by L.J. Sellers, author of provocative mysteries & thrillers
I’ve read several articles lately about how bookstores—both chain and independents—refuse to carry books released by Amazon Publishing. As an author, I gave up on bookstores long ago, because with the exception of a few locals, they’ve never supported me. I understand that. Bookstores have physical limitations and can only stock so many items, most of which are published by large publishing houses.
But when they refuse to stock books by known bestselling authors or by celebrities like Penny Marshall—merchandise that certainly will produce a profit—it seems counterproductive, especially since many bookstores are struggling just to stay afloat.
There's another issue here. Bookstores’ support of traditional-only publishers also sends this broad message: “We don’t care whether authors make money.” The reason authors sign with Amazon Publishing is because it treats them with respect and offers generous terms that allow authors to make a living. Hundreds of other authors have also left Big Publishing to go indie because they want to be fairly compensated for their work (among other issues).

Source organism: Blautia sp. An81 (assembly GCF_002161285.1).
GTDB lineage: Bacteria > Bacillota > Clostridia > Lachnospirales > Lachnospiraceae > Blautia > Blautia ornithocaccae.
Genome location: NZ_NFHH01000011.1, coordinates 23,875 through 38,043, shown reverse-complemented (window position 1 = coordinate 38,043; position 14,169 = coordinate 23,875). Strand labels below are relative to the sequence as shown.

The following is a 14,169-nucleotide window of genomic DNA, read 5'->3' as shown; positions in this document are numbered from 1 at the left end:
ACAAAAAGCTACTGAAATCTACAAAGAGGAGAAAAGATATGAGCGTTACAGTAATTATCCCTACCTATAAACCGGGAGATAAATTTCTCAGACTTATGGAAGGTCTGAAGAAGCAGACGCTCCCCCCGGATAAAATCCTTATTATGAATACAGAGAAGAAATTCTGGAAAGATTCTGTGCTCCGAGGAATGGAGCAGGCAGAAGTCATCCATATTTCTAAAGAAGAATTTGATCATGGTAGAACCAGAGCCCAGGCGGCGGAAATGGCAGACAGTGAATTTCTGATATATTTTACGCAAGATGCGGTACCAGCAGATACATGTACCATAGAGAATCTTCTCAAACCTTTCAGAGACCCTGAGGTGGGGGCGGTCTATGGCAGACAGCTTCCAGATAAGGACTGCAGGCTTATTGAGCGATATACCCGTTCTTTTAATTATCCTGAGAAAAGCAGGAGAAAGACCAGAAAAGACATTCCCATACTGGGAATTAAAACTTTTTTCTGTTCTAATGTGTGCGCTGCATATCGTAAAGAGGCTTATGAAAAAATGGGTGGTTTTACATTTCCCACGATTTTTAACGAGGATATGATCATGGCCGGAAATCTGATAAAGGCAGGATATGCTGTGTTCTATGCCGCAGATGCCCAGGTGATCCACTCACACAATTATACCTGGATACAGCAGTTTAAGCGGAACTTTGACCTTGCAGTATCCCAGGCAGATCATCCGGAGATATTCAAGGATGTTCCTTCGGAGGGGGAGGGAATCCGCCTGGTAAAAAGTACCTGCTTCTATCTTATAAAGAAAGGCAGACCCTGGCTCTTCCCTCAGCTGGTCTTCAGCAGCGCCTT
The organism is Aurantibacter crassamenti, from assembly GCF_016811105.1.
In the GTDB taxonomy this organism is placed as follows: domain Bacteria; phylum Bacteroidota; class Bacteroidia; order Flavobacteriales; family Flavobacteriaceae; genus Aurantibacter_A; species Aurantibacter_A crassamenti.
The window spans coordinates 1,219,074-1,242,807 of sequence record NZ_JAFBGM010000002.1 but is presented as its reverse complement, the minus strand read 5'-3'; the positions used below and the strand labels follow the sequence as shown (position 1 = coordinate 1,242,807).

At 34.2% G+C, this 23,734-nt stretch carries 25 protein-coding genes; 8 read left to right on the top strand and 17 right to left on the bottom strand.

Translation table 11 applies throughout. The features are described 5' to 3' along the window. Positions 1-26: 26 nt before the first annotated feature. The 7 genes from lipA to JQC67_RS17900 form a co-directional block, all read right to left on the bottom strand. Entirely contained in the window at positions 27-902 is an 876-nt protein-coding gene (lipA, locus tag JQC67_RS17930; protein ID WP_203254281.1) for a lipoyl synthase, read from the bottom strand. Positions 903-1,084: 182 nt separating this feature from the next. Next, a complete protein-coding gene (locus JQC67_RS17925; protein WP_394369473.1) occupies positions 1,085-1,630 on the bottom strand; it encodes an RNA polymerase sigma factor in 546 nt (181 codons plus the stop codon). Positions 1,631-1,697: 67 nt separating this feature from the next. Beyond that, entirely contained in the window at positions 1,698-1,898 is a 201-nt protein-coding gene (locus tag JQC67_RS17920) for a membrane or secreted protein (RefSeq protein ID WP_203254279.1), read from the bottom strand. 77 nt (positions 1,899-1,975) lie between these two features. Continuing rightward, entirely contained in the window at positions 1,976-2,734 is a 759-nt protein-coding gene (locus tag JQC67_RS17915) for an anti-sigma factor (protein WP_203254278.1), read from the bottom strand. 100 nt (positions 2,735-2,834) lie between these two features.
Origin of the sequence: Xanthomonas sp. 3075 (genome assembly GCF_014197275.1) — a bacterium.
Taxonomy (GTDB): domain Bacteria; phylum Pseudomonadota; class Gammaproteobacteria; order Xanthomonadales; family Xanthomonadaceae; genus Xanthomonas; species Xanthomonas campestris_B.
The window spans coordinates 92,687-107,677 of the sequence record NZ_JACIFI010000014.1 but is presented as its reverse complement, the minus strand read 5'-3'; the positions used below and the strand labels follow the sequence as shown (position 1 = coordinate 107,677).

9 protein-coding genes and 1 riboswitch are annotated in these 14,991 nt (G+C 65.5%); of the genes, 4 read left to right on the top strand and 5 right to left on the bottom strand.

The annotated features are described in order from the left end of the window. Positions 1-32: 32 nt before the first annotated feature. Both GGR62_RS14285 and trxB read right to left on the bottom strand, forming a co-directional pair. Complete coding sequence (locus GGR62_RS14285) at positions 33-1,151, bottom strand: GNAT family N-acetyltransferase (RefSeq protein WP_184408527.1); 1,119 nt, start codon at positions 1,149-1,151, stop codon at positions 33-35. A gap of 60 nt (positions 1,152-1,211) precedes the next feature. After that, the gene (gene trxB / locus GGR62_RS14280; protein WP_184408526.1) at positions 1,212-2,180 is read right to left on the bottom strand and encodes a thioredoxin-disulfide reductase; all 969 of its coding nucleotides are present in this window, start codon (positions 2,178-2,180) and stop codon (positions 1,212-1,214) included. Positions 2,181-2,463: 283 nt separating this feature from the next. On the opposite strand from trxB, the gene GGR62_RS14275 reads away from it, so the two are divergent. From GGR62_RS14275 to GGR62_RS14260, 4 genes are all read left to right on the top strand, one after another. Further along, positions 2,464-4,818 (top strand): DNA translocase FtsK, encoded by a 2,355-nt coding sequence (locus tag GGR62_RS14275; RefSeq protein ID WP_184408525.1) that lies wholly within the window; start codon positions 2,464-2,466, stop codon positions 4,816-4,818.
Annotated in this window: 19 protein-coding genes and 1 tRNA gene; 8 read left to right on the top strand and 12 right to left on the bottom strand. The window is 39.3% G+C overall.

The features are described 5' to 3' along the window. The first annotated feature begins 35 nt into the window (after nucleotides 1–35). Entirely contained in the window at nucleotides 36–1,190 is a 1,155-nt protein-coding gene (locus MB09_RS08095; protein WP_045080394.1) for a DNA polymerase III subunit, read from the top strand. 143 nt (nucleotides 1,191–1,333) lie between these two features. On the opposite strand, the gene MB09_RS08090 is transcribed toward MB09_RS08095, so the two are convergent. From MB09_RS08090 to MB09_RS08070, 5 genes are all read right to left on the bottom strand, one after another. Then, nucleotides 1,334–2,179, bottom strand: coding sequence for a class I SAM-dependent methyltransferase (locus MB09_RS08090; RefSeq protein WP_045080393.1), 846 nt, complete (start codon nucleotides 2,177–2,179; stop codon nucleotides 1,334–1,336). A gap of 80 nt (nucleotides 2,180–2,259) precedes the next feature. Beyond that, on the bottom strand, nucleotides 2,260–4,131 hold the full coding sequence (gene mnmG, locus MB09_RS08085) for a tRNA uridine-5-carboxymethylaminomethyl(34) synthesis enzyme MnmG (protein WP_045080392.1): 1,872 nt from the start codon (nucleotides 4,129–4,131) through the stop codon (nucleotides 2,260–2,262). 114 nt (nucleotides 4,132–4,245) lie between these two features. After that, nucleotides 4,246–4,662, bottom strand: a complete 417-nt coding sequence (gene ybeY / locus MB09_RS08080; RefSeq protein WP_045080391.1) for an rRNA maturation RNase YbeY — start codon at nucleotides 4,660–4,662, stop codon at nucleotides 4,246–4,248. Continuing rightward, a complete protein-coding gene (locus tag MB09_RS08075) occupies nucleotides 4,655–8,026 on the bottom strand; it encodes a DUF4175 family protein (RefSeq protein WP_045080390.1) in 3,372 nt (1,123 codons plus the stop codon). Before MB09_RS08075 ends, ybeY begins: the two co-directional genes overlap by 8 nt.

Based on my own experience with a small press, combined with everything I read and hear from authors who have signed big publishing contracts, it’s fair to say that traditional publishers offer such stingy terms that most novelists have to hold jobs in addition to writing just to survive. Only a handful of mega sellers make a real living from their work. So when bookstores support traditional-only publishers (and the old business model) and shun Amazon and indie authors, they’re displaying indifference toward authors, the very people who produce the content they profit from.
I can hear bookstore owners saying, “And when authors sign with Amazon, they’re displaying indifference toward bookstores.” True enough. But many authors who sign with Amazon have never been carried by bookstores and owe them no loyalty. And the bestselling authors who have been on store shelves in the past, then sign with Amazon for a better future, will still make more money even with the loss of physical sales. So they’re acting in their own self-interest and who can blame them?
Bookstores would probably make the same claim, but I question that. Refusing to stock one particular publisher’s books, even though those books will make money for the store, seems like a personal decision, made more out of spite than good business sense.
Because Amazon is not going away…but bookstores might.